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The Executive’s Guide to Data, Analytics and AI Transformation, Part 1: A blueprint for modernization

Chris D’Agostino
Mimi Park
Usman Zubair
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Now more than ever, organizations need to adapt quickly to market opportunities and emerging risks so that they are better positioned to adapt, innovate and thrive in the modern and dynamic economy. Business leaders see digital transformation as an opportunity to build a new technology foundation from which to run their business, while lowering costs and increasing business value.

However, conflicting organizational priorities, legacy-based information systems, and disparate data environments make that difficult to achieve. To that end, data, analytics and AI executives need to develop and execute a comprehensive strategy that enables them to easily deploy and transition to a modern data architecture. This blog series will share key insights and tactics that you should consider as you embark on your own journey.

To begin, we propose six tactics that should serve as the foundation of every data and platform modernization initiative.

  1. Secure executive buy-in and support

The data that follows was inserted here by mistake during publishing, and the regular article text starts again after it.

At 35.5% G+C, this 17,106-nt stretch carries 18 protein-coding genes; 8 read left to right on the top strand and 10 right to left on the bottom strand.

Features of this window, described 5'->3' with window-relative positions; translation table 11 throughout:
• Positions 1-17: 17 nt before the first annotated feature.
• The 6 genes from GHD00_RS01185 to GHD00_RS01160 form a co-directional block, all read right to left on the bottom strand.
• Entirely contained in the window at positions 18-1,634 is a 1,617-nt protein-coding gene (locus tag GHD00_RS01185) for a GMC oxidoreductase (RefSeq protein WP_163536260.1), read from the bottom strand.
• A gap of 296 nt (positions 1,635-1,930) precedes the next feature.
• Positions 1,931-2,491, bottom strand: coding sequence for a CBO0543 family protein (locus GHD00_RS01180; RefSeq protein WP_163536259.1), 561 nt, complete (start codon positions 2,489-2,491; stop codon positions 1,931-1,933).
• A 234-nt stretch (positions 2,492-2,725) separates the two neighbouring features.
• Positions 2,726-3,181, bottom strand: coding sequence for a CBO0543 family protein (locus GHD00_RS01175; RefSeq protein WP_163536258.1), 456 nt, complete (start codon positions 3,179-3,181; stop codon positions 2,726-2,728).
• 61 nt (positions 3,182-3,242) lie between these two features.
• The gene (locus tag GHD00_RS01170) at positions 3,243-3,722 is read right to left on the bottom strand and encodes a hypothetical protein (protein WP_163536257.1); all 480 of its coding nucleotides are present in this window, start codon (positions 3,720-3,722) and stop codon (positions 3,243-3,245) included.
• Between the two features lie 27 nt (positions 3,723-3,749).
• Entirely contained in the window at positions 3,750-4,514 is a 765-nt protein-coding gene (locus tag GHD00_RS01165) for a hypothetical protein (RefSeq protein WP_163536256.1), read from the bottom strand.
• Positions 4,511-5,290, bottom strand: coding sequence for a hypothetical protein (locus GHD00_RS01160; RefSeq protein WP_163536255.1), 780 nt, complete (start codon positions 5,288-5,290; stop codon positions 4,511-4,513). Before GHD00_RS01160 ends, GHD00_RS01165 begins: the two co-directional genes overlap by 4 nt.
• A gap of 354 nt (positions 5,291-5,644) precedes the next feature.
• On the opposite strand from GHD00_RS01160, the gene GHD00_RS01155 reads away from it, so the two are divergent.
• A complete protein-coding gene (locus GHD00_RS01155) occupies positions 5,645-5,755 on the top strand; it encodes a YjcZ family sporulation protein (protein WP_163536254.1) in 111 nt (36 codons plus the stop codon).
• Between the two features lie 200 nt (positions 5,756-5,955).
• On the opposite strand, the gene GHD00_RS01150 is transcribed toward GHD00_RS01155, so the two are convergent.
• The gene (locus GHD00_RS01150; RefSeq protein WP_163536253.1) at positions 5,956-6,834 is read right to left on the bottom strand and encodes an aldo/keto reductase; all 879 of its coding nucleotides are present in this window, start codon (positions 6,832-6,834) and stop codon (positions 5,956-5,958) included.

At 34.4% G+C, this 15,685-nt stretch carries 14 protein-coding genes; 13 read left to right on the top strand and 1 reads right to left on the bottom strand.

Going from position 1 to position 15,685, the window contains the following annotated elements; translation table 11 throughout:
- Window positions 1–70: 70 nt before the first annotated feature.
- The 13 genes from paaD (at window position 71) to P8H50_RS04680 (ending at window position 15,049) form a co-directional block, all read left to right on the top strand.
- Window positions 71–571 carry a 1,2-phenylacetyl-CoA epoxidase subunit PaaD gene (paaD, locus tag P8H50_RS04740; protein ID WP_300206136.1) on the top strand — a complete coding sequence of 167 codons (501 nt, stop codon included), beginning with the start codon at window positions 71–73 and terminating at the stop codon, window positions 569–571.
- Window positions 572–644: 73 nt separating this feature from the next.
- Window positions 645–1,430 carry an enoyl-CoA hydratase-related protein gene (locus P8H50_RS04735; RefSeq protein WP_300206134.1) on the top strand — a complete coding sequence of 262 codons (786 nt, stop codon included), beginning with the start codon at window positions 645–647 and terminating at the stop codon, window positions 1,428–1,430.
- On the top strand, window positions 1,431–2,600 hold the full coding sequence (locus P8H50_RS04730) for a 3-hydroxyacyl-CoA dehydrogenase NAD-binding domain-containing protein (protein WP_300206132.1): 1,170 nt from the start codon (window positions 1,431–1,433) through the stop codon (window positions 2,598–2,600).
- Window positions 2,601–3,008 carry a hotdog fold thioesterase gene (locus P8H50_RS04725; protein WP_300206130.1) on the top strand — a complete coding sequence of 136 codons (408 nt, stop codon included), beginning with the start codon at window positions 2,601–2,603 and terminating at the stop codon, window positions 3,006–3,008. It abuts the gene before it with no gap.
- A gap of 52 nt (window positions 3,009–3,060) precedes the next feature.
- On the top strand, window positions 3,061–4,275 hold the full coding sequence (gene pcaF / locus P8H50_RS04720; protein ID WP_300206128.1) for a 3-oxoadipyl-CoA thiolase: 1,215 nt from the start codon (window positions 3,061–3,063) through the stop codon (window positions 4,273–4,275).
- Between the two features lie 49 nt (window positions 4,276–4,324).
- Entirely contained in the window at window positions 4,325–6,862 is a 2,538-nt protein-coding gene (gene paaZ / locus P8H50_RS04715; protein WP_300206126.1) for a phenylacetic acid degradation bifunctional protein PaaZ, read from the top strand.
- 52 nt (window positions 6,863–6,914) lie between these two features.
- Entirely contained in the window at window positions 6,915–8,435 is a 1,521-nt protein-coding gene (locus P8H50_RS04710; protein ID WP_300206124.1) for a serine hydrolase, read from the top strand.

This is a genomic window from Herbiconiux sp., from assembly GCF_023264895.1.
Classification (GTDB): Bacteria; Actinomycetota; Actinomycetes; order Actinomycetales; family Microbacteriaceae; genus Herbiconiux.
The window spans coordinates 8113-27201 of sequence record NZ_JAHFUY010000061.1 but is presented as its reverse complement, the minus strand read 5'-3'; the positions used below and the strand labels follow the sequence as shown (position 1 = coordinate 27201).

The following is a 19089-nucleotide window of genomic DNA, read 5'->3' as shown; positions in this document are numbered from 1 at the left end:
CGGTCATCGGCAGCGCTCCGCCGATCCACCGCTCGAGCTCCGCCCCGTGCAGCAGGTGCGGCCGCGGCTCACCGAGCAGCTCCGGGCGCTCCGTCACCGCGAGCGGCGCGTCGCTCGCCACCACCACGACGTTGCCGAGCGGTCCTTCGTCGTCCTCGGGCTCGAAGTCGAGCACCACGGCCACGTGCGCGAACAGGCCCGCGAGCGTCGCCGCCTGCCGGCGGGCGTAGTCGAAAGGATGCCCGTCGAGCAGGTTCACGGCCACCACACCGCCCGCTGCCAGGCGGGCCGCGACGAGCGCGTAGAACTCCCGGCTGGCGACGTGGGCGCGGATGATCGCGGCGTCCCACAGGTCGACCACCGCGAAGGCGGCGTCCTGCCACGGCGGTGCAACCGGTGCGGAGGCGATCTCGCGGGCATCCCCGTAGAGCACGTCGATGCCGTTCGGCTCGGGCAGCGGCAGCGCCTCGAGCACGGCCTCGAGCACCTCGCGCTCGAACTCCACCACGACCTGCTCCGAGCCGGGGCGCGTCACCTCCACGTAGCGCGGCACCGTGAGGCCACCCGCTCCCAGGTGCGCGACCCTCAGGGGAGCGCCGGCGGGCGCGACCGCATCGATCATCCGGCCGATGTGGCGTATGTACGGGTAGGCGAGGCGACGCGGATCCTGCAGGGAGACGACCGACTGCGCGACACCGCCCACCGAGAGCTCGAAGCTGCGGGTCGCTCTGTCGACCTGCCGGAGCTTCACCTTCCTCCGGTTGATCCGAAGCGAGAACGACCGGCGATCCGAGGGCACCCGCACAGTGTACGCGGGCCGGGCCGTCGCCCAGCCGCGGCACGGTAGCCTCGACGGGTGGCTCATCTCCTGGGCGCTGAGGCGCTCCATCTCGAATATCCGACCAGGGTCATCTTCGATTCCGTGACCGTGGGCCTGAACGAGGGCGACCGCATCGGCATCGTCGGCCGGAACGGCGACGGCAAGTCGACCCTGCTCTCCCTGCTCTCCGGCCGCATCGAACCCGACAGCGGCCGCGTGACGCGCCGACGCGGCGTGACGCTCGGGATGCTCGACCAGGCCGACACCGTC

Large organizations are difficult to change — but it's not impossible. In order to be successful, you need to have unwavering buy-in and support from the highest levels of management — including the CEO and board of directors. With this support, you have the leverage you need to develop the strategy, decide on an architecture and implement a solution that can truly change the way your business is run. Without it, you have a very expensive science project that has little hope of succeeding. The added work to support the initiative must be offset by a clear articulation of the resulting benefits — not only for the business but for the personnel within it. The transformation should result in a positive change to how people do their jobs on a daily basis.
  2. Go "all in" on multi-cloud
    The COVID-19 pandemic has caused rapid adoption of cloud-based solutions for digital business acceleration—and organizations are now using this time to reevaluate their use of on-premises and cloud-based services. The cloud vendors provide many benefits to organizations, including Infrastructure-as-a-Service (IaaS), Platform-as-a-Service (PaaS) and -SaaS solutions. These benefits, especially when combined with the use of open source software, increase the speed at which organizations can use the latest technologies while also reducing their capex in these budget-conscious times.

    At the same time, companies are well aware of vendor lock-in and want to abstract their applications so they can be moved across clouds if there is a compelling business reason. Enter the multi-cloud — it provides the organization more sovereignty over their data, flexibility to run workloads anywhere, ease of integration when acquiring businesses that run on different cloud providers and simplified compliance with emerging regulations that may require companies to diversify their data footprint to reduce risk to the consumer's personal information. As a result, data portability and the ability to run workloads on different cloud providers are becoming increasingly important.